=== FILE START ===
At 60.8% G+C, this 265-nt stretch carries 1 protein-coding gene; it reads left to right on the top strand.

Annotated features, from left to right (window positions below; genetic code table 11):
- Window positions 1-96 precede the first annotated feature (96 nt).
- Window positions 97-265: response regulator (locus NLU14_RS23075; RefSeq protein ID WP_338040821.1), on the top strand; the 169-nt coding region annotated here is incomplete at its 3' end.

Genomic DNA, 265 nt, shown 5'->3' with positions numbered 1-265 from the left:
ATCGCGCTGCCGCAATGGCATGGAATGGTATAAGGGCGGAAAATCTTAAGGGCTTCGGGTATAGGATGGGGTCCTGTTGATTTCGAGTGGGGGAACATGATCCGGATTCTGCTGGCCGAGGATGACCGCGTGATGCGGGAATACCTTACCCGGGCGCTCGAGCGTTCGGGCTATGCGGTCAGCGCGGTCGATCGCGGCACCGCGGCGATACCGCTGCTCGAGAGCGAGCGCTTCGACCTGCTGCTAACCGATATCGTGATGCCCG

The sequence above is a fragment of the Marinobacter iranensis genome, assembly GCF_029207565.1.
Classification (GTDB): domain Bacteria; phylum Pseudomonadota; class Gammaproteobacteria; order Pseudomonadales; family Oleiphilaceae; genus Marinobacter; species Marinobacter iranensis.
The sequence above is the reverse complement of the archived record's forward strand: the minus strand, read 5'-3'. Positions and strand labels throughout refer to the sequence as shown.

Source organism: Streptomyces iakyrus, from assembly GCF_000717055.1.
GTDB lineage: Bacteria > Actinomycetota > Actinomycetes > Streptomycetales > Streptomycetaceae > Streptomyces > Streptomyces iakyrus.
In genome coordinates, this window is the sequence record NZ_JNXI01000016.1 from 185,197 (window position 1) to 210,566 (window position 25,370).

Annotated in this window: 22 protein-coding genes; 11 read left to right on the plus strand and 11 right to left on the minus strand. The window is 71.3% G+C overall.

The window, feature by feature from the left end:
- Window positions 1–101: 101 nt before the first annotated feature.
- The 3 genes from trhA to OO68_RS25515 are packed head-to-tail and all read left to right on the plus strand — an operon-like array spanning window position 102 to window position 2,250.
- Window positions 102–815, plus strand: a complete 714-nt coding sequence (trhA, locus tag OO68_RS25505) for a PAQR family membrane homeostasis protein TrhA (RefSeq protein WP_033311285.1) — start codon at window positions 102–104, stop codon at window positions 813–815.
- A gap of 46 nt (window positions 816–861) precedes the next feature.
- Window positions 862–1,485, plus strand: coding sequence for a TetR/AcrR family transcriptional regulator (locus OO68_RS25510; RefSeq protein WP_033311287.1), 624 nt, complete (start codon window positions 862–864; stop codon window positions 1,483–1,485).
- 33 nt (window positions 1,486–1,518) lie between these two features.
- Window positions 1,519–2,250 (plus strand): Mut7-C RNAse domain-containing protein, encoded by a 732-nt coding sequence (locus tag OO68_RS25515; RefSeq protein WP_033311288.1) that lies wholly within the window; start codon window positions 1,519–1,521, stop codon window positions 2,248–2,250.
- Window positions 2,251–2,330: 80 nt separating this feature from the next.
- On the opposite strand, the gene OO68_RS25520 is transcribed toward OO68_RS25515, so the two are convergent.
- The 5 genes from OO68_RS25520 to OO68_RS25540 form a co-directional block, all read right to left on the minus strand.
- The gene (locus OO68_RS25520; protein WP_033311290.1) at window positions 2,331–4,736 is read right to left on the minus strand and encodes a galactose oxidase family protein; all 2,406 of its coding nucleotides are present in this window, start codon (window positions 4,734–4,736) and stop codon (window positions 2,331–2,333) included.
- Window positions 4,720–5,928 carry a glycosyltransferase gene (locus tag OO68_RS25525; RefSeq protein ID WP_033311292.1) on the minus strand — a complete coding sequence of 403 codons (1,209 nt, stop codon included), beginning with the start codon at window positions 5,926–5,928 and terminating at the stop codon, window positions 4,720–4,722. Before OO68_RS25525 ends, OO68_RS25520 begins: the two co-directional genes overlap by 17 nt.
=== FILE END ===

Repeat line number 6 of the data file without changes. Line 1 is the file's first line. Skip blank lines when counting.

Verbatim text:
ATCGCGCTGCCGCAATGGCATGGAATGGTATAAGGGCGGAAAATCTTAAGGGCTTCGGGTATAGGATGGGGTCCTGTTGATTTCGAGTGGGGGAACATGATCCGGATTCTGCTGGCCGAGGATGACCGCGTGATGCGGGAATACCTTACCCGGGCGCTCGAGCGTTCGGGCTATGCGGTCAGCGCGGTCGATCGCGGCACCGCGGCGATACCGCTGCTCGAGAGCGAGCGCTTCGACCTGCTGCTAACCGATATCGTGATGCCCG